Next up in my OneQuestion guest blog series is Scott Ackerman, my stormchasing buddy from Kansas. You knew I had to include a weather guy, I mean, come on! I love his work, I’ve seen some great strides in his processing and composition in recent months and I’ve been blown away by the images he’s taken. I mean, look at this giant thunderstorm in the photo above (click on it to enjoy the visual with a nice, dark border), with gorgeous light on the anvil and lightning exploding on the horizon. LOVE IT. And without further ado…ScottyAck.
What do you have a passion to photograph? What would make you forego much-needed sleep
because you just can’t help but get out and take more pictures?
Big thanks to Mike for asking me to take part in his little mini series of guest blog posts. I consider Mike to be a premier photographer of all areas of the craft and I know my skill has greatly improved from his knowledge.
Mike recently asked the question: “What do you have a passion to photograph”. For me, this was an easy answer. Growing up in the flat plains of southwest Kansas there really wasn’t a whole lot of scenery to take in. No mountains or lakes to speak of. But every spring, the storms would begin rolling in. Amazing, beautiful storms that would test the heights of the atmosphere and roll with astounding momentum. Frightening and beautiful in the same moment. Each with their own unique structure and strength. From a very young age I was always mesmerized by these acts of nature. We had our fair share of tornadoes, lightning, hail of all sizes and wind that at times felt like it would relocate the house down the block.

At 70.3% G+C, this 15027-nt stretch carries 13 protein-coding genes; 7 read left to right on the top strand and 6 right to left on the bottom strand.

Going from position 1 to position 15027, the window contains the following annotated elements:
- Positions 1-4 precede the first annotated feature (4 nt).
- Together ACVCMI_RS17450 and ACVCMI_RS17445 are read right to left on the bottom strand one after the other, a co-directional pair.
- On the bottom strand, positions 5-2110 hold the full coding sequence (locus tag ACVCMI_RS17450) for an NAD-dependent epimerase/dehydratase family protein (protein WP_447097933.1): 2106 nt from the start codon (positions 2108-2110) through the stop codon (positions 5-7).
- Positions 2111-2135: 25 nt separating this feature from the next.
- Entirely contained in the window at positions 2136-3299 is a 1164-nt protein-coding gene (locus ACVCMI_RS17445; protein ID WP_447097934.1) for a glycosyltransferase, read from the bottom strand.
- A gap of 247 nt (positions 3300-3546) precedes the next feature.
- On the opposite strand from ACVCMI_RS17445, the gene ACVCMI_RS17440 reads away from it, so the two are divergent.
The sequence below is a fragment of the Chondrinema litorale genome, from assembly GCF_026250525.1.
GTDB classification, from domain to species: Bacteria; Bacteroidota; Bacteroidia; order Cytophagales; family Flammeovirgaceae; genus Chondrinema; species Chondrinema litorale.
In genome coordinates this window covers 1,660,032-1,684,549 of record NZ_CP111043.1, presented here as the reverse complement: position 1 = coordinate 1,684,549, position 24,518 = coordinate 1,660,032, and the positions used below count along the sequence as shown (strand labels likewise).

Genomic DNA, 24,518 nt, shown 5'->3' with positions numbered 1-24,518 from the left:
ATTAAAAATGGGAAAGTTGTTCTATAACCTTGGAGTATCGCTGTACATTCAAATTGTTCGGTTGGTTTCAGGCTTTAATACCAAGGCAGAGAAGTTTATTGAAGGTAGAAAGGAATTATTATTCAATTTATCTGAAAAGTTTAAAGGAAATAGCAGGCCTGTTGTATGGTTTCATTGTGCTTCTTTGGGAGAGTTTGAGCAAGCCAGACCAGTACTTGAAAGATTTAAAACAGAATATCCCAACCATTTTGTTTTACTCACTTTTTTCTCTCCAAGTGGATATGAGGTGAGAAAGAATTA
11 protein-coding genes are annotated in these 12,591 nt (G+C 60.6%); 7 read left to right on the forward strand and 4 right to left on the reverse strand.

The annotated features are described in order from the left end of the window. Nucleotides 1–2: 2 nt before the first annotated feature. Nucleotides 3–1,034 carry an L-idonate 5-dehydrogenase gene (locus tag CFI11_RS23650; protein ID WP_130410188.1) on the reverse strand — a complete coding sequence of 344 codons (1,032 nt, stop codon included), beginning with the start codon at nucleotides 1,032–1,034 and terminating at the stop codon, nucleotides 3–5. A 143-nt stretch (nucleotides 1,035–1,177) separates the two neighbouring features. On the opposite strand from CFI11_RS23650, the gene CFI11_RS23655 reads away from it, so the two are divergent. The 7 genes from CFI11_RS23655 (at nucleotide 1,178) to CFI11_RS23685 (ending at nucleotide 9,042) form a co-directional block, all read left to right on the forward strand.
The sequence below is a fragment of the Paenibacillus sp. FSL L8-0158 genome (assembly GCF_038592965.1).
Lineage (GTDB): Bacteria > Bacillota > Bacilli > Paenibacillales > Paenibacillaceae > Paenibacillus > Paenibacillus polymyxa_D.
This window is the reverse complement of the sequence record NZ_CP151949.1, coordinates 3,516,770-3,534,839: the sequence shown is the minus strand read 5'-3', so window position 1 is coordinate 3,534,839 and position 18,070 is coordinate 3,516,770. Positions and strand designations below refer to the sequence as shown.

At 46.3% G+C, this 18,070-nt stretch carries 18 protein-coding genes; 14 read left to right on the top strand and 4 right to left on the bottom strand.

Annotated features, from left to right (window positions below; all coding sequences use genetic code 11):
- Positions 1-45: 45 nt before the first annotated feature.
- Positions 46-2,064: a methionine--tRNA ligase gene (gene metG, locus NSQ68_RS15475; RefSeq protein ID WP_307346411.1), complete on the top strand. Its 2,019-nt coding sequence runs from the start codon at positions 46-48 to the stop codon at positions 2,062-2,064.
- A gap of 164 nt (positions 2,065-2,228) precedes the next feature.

Now it wasn’t until after undergrad that I decided it was time to take a crack at capturing these beauties. I can remember spending many hours trying to capture bolts of lightning with very little success. At this point I turned where every one turns, to the internet. I consider myself a self-taught photographer but I have definitely spent a great deal of time reading instructional material and watching many video tutorials. And once you capture your first lightning bolt, you’re hooked.
Getting back to the question at hand, it doesn’t matter if I’ve had a long tough day at work, if there is the slightest chance to capture an amazing storm structure or a complex bolts of lightning I’m there. There’s been times when a storm will sit in one spot and just put on a show for hours. Capturing that show is some times tough, and you may spend hours trying with little luck, but capturing that once in a lifetime shot makes it all worth while.